[41]

P. J. Olver, Applications of Lie Groups to Differential Equations, Graduate Texts in Mathematics, 107, Springer-Verlag, New York, 1993. doi: 10.1007/978-1-4612-4350-2.  Google Scholar

[42]

P. J. Olver, Joint invariant signatures, Found. Comput. Math., 1 (2001), 3-67.  doi: 10.1007/s10208001001.  Google Scholar

[43]

P. J. Olver, Invariants of finite and discrete group actions via moving frames, preprint. Google Scholar

[44]

P. J. Olver and J. Pohjanpelto, Moving frames for Lie pseudo-groups, Canad. J. Math., 60 (2008), 1336-1386.  doi: 10.4153/CJM-2008-057-0.  Google Scholar

[45]

V. Ovsienko and S. Tabachnikov, What is $\ldots$ the Schwarzian derivative?, Notices Amer. Math. Soc., 56 (2009), 34-36.   Google Scholar

[46]

G. R. W. Quispel and D. I. McLaren, A new class of energy-preserving numerical integration methods, J. Phys. A, 41 (2008), 7pp. doi: 10.1088/1751-8113/41/4/045206.  Google Scholar

[47]

F. Rathgeber, D. A. Ham, L. Mitchell, M. Lange and F. Luporini, et al., Firedrake: Automating the finite element method by composing abstractions, ACM Trans. Math. Software, 43 (2017), 27pp. doi: 10.1145/2998441.  Google Scholar

[48]

R. Rebelo and F. Valiquette, Symmetry preserving numerical schemes for partial differential equations and their numerical tests, J. Difference Equ. Appl., 19 (2103), 738-757.  doi: 10.1080/10236198.2012.685470.  Google Scholar

[49]

J. M. Sanz-Serna and M. P. Calvo, Numerical Hamiltonian Problems, Applied Mathematics and Mathematical Computation, 7, Chapman & Hall, London, 1994.  Google Scholar

[50]

A. T. S. WanA. Bihlo and J.-C. Nave, The multiplier method to construct conservative finite difference schemes for ordinary and partial differential equations, SIAM J. Numer. Anal., 54 (2016), 86-119.  doi: 10.1137/140997944.  Google Scholar

[51]

A. T. S. WanA. Bihlo and J.-C. Nave, Conservative methods for dynamical systems, SIAM J. Numer. Anal., 55 (2017), 2255-2285.  doi: 10.1137/16M110719X.  Google Scholar

[52]

G. Zhong and J. E. Marsden, Lie–Poisson, Hamilton–Jacobi theory and Lie–Poisson integrators, Phys. Lett. A, 133 (1988), 134-139.  doi: 10.1016/0375-9601(88)90773-6.  Google Scholar

[53]

B. Zhou and C.-J. Zhu, An application of the Schwarzian derivative, preprint, arXiv: hep-th/9907193. Google Scholar

[54]

B. Zhou and C.-J. Zhu, The complete brane solution in $D$-dimensional coupled gravity system, Comm. Theor. Phys., 32 (1999). doi: 10.1088/0253-6102/32/2/173.  Google Scholar

show all references

References:
[1]

M. I. BakirovaV. A. Dorodnitsyn and R. V. Kozlov, Symmetry-preserving difference schemes for some heat transfer equations, J. Phys. A, 30 (1997), 8139-8155.  doi: 10.1088/0305-4470/30/23/014.  Google Scholar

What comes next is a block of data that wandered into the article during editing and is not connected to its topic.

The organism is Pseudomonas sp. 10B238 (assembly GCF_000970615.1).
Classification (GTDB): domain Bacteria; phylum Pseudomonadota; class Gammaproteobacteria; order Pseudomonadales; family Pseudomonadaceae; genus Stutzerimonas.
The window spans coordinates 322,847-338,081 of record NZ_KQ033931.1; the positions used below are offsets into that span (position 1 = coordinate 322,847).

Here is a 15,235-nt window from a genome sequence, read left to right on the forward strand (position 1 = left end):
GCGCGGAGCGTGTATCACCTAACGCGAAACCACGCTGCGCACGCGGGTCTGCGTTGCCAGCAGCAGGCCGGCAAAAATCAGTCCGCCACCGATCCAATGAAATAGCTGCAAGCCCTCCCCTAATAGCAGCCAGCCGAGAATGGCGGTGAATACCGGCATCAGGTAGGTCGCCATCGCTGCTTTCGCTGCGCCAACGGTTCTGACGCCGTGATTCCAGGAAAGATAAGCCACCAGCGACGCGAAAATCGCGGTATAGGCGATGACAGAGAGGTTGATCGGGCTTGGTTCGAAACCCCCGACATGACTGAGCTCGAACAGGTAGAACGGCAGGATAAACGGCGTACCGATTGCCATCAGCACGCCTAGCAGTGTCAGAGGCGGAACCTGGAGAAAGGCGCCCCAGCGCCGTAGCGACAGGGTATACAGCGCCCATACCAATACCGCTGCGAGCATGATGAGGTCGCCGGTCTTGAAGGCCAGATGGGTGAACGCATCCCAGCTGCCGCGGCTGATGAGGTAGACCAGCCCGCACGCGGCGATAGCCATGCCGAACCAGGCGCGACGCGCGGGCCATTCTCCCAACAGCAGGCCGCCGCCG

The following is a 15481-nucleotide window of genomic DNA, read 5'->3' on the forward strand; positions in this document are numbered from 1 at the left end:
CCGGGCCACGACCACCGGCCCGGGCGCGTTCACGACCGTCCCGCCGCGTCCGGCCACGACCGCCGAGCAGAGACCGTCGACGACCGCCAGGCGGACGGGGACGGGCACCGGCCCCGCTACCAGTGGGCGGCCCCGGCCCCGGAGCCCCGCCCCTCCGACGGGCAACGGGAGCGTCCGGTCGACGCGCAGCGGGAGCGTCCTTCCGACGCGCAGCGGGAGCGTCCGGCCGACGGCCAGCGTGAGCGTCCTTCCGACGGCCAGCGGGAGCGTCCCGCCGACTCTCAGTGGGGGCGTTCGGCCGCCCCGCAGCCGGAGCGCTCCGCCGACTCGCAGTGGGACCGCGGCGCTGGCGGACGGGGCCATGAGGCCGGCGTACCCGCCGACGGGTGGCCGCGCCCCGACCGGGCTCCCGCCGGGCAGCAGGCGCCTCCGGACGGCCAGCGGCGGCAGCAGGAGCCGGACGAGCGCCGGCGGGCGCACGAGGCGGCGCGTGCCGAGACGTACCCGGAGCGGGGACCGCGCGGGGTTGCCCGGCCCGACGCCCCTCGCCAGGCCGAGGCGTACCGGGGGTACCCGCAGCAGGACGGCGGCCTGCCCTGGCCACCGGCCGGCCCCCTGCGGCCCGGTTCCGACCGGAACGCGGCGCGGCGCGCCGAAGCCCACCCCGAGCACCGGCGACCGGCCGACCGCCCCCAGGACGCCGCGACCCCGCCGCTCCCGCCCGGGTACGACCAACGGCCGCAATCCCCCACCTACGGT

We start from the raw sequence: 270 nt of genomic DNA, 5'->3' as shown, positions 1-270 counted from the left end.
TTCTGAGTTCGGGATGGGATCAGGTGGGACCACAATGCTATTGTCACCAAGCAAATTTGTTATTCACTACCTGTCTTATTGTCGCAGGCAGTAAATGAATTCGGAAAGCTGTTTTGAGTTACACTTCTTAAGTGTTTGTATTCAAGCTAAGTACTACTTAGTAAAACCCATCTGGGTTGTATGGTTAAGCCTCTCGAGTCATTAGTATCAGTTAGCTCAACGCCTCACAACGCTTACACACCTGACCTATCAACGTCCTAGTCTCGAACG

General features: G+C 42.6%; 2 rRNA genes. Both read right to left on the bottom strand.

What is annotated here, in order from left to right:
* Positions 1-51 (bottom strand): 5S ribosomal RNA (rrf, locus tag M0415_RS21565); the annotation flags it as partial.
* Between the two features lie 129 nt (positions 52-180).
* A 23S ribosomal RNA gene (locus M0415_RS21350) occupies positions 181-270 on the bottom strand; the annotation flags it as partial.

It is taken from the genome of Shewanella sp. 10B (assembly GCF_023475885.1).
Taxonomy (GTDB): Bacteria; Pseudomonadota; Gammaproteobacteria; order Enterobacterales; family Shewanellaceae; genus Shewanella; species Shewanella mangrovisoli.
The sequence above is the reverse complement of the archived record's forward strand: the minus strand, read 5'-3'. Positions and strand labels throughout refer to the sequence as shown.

[2]

A. Bihlo, Invariant meshless discretization schemes, J. Phys. A, 46 (2013), 12pp. doi: 10.1088/1751-8113/46/6/062001.  Google Scholar

[3]

A. Bihlo, X. Coiteux-Roy and P. Winternitz, The Korteweg–de Vries equation and its symmetry-preserving discretization, J. Phys. A, 48 (2015), 25pp. doi: 10.1088/1751-8113/48/5/055201.  Google Scholar

[4]

A. Bihlo and J.-C. Nave, Invariant discretization scheme using evolution-projection techniques, SIGMA Symmetry Integrability Geom. Methods Appl., 9 (2013), 23pp. doi: 10.3842/SIGMA.2013.052.  Google Scholar

[5]

A. Bihlo and J.-C. Nave, Convecting reference frames and invariant numerical models, J. Comput. Phys., 272 (2014), 656-663.  doi: 10.1016/j.jcp.2014.04.042.  Google Scholar

[6]

A. Bihlo and R. O. Popovych, Invariant discretization schemes for the shallow water equations, SIAM J. Sci. Comput., 34 (2012), B810-B839.  doi: 10.1137/120861187.  Google Scholar

[7]

A. Bihlo and F. Valiquette, Symmetry-preserving numerical schemes, in Symmetries and Integrability of Difference Equations, CRM Ser. Math. Phys., Springer, Cham, 2017,261–324. doi: 10.1007/978-3-319-56666-5_6.  Google Scholar

[8]

A. Bihlo and F. Valiquette, Symmetry-preserving finite element schemes: An introductory investigation, SIAM J. Sci. Comput., 41 (2019), A3300-A3325.  doi: 10.1137/18M1177524.  Google Scholar

[9] S. Blanes and F. Casas, A Concise Introduction to Geometric Numerical Integration, Monographs and Research Notes in Mathematics, CRC Press, Boca Raton, FL, 2016.   Google Scholar
[10]

G. W. Bluman and S. C. Anco, Symmetry and Integration Methods for Differential Equations, Applied Mathematical Sciences, 154, Springer-Verlag, New York, 2002. doi: 10.1007/b97380.  Google Scholar

[11]

A. BourliouxC. Cyr-Gagnon and P. Winternitz, Difference schemes with point symmetries and their numerical tests, J. Phys. A, 39 (2006), 6877-6896.  doi: 10.1088/0305-4470/39/22/006.  Google Scholar

[12]

A. BourliouxR. Rebelo and P. Winternitz, Symmetry preserving discretization of $SL(2, \mathbb R)$ invariant equations, J. Nonlinear Math. Phys., 15 (2008), 362-372.  doi: 10.2991/jnmp.2008.15.s3.35.  Google Scholar